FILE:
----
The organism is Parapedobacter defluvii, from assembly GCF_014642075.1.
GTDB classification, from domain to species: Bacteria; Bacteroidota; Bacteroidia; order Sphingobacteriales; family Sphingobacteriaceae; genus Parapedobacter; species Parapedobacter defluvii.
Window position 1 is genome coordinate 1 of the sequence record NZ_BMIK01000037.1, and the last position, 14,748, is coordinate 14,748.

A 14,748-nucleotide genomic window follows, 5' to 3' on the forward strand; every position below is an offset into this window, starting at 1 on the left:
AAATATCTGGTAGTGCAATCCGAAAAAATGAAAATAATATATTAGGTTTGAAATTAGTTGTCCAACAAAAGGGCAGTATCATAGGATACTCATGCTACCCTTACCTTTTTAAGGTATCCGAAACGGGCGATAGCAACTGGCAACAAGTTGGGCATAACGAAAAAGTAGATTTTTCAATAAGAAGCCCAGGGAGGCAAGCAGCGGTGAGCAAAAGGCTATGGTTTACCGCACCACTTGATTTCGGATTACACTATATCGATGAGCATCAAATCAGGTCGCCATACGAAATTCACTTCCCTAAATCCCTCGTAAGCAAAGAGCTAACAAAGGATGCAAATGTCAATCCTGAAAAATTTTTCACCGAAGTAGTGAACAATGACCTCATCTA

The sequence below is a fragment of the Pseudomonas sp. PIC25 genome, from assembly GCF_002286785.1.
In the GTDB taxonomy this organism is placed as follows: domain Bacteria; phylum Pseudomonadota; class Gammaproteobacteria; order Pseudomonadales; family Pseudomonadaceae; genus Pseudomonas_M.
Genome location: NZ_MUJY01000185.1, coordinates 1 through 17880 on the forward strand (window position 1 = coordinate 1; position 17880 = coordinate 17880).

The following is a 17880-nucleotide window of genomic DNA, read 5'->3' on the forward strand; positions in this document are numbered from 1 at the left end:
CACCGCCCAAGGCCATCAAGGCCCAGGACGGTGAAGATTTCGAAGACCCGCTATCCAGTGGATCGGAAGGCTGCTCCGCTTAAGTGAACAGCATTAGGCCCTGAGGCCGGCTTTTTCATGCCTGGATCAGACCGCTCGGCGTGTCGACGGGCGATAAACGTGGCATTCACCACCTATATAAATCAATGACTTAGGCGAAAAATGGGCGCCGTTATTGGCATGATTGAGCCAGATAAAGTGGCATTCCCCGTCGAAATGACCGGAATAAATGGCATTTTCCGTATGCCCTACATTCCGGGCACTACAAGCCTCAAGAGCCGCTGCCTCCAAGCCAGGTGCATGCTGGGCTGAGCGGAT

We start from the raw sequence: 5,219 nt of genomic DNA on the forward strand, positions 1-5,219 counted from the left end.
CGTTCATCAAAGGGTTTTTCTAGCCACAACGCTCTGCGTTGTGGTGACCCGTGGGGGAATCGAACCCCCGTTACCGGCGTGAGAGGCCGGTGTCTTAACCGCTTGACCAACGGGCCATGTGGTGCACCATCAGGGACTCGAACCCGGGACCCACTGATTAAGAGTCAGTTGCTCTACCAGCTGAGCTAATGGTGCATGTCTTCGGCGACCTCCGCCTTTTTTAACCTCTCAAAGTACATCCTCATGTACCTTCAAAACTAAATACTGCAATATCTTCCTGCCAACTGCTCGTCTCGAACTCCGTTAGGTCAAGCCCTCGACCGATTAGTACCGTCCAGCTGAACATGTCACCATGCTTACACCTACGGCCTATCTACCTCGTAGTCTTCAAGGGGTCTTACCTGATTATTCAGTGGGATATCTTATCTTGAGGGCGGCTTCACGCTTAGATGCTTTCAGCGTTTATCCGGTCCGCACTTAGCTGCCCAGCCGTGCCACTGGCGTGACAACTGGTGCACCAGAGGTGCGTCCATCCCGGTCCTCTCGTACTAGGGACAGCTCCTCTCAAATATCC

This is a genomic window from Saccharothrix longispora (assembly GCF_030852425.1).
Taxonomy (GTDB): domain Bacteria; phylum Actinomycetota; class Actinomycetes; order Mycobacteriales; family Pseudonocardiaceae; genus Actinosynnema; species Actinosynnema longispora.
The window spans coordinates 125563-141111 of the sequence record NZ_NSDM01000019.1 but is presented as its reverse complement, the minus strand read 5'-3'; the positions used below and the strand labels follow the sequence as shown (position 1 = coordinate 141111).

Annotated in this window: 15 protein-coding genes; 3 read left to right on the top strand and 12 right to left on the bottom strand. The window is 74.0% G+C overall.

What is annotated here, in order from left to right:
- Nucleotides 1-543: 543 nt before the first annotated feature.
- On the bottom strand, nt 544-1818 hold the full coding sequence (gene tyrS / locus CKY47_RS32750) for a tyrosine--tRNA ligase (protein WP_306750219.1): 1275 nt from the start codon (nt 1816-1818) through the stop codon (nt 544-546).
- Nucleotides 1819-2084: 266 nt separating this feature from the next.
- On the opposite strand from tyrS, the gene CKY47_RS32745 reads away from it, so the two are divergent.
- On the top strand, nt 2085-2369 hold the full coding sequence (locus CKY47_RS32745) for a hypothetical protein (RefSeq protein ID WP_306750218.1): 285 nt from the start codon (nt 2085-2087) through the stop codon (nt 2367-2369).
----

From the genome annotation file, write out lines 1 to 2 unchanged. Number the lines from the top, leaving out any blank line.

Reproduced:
The organism is Parapedobacter defluvii, from assembly GCF_014642075.1.
GTDB classification, from domain to species: Bacteria; Bacteroidota; Bacteroidia; order Sphingobacteriales; family Sphingobacteriaceae; genus Parapedobacter; species Parapedobacter defluvii.